Tooth Eruption

The teeth begin forming before your child is even born. The lower front teeth can start to come in as early as 4 months of age, but typically come in around 6 to 8 months of age. The timing can vary quite a bit even between siblings. However, all 20 primary teeth will normally have come in by the age of 3.

Permanent teeth start to erupt around age 6. The first ones to come in are usually the first molars in the back or the bottom two in the front. The process of losing teeth and having teeth come in will continue until around the age of 21, when the third molars erupt. However, as with the primary teeth, when the teeth come in will vary with each child.

It is important that as your child has teeth coming in, they are evaluated on a regular basis. By doing regular evaluations, we can make sure that your child's teeth are developing properly and give tips on how to care for their teeth. We've included charts that show when teeth typically erupt and when they are lost as your child continues to grow. These are just guidelines, though, so if your child doesn't follow this exactly, your child is more than likely still developing normally. If you do have questions or concerns, call our office and we can take a look for you and address any concerns that you have.

Eruption Charts

Primary Teeth Eruption Chart


Permanent Teeth Eruption Chart



Brushing & Flossing

Children's hands and mouths are different than those of adults. They need to use toothbrushes designed for children. Both adults and children should use brushes with soft, rounded bristles for gentle cleaning. Change to a new toothbrush about every three months.

Read more: Brushing & Flossing


When to Begin Brushing

child_brushingOnce your child's teeth begin erupting, you can begin cleaning them by wiping them with a moist washcloth. As your child gets more teeth, you can begin to use a soft child's toothbrush. You should use just a pea-sized amount of toothpaste until your child is able to spit it out (too much fluoride can stain their teeth).

Wipe infant's teeth gently with a moist, soft cloth or gauze square. As babies grow, use a child's toothbrush with a small, pea-sized dab of toothpaste. By age two or three begin to teach your child to brush. You will still need to brush where they miss. Dentists and hygienists often advise children to use a gentle, short, back and forth motion to remove plaque. When children are older, they can switch to this method.


For most toddlers, getting them to brush their teeth can be quite a challenge. Some suggestions for making tooth brushing less of a battle can include:

  • Let your child brush your teeth at the same time.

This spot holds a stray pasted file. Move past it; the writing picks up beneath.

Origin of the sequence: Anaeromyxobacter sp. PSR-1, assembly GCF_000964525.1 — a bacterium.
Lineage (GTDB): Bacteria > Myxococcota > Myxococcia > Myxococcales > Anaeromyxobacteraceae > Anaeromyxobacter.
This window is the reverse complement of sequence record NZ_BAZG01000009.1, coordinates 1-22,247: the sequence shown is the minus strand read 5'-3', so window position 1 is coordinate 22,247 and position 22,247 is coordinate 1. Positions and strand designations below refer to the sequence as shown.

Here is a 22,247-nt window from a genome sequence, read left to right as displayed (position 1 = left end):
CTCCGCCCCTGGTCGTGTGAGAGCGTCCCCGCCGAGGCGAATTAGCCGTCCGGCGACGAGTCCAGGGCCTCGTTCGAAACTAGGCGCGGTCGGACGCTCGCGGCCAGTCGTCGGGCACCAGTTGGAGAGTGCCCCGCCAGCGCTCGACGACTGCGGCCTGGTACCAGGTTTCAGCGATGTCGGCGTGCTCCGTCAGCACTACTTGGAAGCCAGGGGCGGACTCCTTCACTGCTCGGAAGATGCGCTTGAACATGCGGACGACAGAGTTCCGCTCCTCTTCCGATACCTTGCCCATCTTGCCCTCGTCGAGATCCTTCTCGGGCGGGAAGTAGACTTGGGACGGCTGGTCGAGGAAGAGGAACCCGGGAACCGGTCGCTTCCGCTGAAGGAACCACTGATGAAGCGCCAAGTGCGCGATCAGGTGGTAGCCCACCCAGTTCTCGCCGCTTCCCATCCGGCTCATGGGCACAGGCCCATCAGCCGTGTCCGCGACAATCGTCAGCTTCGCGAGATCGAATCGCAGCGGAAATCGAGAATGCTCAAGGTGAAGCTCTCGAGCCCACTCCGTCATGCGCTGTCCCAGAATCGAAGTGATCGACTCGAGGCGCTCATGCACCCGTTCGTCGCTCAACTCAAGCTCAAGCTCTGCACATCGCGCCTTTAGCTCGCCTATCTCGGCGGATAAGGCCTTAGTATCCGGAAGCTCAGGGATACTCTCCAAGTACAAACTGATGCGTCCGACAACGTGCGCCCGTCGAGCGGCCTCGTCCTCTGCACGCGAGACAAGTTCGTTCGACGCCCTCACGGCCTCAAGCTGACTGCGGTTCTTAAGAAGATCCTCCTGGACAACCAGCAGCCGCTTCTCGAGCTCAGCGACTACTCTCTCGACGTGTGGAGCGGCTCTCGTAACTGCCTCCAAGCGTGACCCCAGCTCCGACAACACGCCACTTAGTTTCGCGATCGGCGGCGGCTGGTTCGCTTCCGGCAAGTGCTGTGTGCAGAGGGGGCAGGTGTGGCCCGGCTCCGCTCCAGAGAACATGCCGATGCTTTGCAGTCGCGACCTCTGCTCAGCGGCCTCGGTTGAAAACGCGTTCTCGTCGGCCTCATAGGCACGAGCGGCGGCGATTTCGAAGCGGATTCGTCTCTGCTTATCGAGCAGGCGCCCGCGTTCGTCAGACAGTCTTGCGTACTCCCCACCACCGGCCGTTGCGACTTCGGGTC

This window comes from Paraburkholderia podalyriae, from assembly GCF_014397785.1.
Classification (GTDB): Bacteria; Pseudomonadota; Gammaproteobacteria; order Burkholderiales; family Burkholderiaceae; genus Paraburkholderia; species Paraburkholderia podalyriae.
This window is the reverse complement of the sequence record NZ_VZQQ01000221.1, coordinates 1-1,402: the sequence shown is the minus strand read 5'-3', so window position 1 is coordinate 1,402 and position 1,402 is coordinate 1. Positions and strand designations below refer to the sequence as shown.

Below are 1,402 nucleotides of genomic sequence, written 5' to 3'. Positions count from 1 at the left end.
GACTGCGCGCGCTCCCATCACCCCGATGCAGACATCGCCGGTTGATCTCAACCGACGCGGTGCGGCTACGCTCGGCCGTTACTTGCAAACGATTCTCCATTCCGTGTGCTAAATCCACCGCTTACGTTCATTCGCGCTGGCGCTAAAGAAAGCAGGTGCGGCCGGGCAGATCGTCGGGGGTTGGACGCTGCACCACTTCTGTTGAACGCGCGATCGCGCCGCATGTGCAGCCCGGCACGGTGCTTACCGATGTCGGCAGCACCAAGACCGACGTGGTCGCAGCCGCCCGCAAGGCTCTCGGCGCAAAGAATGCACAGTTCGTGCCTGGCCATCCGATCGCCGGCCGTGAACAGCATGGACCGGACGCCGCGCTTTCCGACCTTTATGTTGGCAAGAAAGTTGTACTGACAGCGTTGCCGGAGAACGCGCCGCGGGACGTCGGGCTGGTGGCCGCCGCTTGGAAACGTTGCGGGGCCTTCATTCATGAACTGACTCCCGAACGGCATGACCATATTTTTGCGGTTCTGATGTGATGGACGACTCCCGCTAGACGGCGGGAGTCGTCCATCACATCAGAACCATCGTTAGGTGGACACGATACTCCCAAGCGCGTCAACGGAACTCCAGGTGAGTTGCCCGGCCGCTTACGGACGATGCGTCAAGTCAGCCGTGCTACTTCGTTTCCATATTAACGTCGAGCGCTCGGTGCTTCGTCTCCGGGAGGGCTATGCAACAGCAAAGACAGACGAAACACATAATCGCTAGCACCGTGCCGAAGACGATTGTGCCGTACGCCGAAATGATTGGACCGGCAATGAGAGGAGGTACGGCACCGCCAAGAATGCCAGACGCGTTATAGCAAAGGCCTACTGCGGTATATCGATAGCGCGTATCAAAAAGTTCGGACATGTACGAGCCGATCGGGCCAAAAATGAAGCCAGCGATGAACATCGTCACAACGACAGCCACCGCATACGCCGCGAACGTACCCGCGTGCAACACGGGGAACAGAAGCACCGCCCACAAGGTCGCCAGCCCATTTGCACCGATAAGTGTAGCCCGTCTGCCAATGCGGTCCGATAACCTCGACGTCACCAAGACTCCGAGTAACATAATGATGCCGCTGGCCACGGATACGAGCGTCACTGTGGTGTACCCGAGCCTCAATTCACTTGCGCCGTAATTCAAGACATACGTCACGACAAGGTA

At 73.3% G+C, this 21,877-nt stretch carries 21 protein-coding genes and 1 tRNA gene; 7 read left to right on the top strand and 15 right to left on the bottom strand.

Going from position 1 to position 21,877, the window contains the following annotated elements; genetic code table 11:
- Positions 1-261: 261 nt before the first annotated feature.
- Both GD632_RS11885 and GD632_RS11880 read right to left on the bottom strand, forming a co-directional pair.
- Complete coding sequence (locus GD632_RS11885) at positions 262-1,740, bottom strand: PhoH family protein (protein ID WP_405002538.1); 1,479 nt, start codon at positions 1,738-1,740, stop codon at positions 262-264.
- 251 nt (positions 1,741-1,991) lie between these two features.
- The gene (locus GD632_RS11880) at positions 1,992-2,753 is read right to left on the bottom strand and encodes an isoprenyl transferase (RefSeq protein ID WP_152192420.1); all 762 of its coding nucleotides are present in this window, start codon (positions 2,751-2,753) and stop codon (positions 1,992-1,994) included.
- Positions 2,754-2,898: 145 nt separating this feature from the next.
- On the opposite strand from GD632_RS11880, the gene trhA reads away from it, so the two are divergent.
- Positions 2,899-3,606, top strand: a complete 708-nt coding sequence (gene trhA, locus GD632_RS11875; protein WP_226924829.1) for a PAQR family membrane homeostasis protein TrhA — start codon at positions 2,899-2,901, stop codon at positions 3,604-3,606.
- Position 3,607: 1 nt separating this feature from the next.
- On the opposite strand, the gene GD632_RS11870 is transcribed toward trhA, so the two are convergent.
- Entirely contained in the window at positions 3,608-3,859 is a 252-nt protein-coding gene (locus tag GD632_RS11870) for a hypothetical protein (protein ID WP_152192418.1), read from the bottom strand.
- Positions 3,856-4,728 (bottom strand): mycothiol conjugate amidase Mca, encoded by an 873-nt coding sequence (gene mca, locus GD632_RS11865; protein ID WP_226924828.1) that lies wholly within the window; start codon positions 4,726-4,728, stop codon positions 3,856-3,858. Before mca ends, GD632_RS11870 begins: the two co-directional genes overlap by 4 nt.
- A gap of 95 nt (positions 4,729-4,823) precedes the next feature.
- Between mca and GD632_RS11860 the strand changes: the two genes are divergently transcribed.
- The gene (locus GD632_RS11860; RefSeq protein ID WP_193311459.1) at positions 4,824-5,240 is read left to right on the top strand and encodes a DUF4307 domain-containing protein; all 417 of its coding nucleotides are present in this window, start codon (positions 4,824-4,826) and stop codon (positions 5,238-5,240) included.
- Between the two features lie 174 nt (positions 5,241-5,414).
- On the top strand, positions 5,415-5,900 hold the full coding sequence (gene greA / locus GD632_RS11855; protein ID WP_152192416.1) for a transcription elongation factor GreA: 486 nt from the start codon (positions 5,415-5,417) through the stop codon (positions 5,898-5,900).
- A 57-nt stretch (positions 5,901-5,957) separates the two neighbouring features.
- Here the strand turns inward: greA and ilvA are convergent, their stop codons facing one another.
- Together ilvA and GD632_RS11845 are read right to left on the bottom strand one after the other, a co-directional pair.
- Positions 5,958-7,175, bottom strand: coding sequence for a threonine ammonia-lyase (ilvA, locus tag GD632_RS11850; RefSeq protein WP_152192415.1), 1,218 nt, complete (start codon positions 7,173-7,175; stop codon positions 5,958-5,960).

• Let your child pick out a few toothbrushes with his favorite characters and giving him a choice of which one he wants to use each time (this will give him some feeling of control over the situation).
  • Let your child brush his own teeth first (you will likely have to "help out").
  • Share children's books about tooth brushing with your child such as, "Clarabella's Teeth" and "Brush Your Teeth Please."
  • Have everyone brush their teeth at the same time.
  • Create a "tooth brushing routine" and stick to it each day.

Importance of Baby Teeth

The first baby teeth come into the mouth are the two bottom front teeth. You will notice this when your baby is about six to eight months old. Next to follow will be the four upper front teeth and the remainder of your baby's teeth will appear periodically. They will usually appear in pairs along the sides of the jaw until the child is about 2-1/2 years old.

At around 2-1/2 years old, your child should have all 20 teeth. Between the ages of five and six, the first permanent teeth will begin to erupt. Some of the permanent teeth replace baby teeth and some don't. Don't worry if some teeth are a few months early or late as all children are different.
Baby teeth are important as they not only hold space for permanent teeth, but they are important to chewing, biting, speech, and appearance.

For this reason it is important to maintain a healthy diet and daily hygiene.


Baby Bottle Caries & Breastfeeding

One serious form of decay among young children is baby bottle tooth decay. This condition is caused by frequent and long exposures of an infant's teeth to liquids that contain sugar.

Baby Bottle Tooth Decay (BBTD) also known as Early Childhood Caries (ECC) is a disease that causes severe rapid decay of baby teeth.

Among these liquids are milk (including breast milk), formula, fruit juice and other sweetened drinks. Putting a baby to bed for a nap or at night with a bottle other than water can cause serious and rapid tooth decay. Sweet liquid pools around the child's teeth giving plaque bacteria an opportunity to produce acids that attack tooth enamel. If you must give the baby a bottle as a comfort at bedtime, it should contain only water. If your child won't fall asleep without the bottle and its usual beverage, gradually dilute the bottle's contents with water over a period of two to three weeks.

Read more: Baby Bottle Caries & Breastfeeding



Care of Your Child’s Teeth

Begin daily brushing as soon as the child’s first tooth erupts. A pea size amount of fluoride toothpaste can be used after the child is old enough not to swallow it. By age 4 or 5, children should be able to brush their own teeth twice a day with supervision until about age seven to make sure they are doing a thorough job. 

Read more: Prevention


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